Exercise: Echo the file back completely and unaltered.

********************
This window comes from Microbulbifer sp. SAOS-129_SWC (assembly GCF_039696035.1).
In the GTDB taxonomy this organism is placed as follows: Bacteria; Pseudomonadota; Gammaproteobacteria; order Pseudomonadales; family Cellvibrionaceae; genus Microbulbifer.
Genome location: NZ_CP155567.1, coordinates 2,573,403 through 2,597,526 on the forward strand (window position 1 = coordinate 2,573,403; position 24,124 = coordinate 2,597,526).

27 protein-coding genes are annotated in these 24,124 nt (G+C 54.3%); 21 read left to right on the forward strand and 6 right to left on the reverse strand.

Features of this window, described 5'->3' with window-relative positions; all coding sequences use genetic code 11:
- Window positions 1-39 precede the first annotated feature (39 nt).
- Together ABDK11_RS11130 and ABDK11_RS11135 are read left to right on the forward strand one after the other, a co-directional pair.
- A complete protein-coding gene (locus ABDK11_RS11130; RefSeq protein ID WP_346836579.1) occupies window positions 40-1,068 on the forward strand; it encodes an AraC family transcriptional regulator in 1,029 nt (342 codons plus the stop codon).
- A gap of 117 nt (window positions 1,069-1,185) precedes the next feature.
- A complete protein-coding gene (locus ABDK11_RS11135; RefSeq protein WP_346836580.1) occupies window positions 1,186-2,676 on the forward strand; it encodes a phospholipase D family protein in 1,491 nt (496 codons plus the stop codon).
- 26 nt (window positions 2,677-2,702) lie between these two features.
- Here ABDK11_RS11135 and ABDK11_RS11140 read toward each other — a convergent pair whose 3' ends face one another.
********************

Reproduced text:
This window comes from Microbulbifer sp. SAOS-129_SWC (assembly GCF_039696035.1).
In the GTDB taxonomy this organism is placed as follows: Bacteria; Pseudomonadota; Gammaproteobacteria; order Pseudomonadales; family Cellvibrionaceae; genus Microbulbifer.
Genome location: NZ_CP155567.1, coordinates 2,573,403 through 2,597,526 on the forward strand (window position 1 = coordinate 2,573,403; position 24,124 = coordinate 2,597,526).

27 protein-coding genes are annotated in these 24,124 nt (G+C 54.3%); 21 read left to right on the forward strand and 6 right to left on the reverse strand.

Features of this window, described 5'->3' with window-relative positions; all coding sequences use genetic code 11:
- Window positions 1-39 precede the first annotated feature (39 nt).
- Together ABDK11_RS11130 and ABDK11_RS11135 are read left to right on the forward strand one after the other, a co-directional pair.
- A complete protein-coding gene (locus ABDK11_RS11130; RefSeq protein ID WP_346836579.1) occupies window positions 40-1,068 on the forward strand; it encodes an AraC family transcriptional regulator in 1,029 nt (342 codons plus the stop codon).
- A gap of 117 nt (window positions 1,069-1,185) precedes the next feature.
- A complete protein-coding gene (locus ABDK11_RS11135; RefSeq protein WP_346836580.1) occupies window positions 1,186-2,676 on the forward strand; it encodes a phospholipase D family protein in 1,491 nt (496 codons plus the stop codon).
- 26 nt (window positions 2,677-2,702) lie between these two features.
- Here ABDK11_RS11135 and ABDK11_RS11140 read toward each other — a convergent pair whose 3' ends face one another.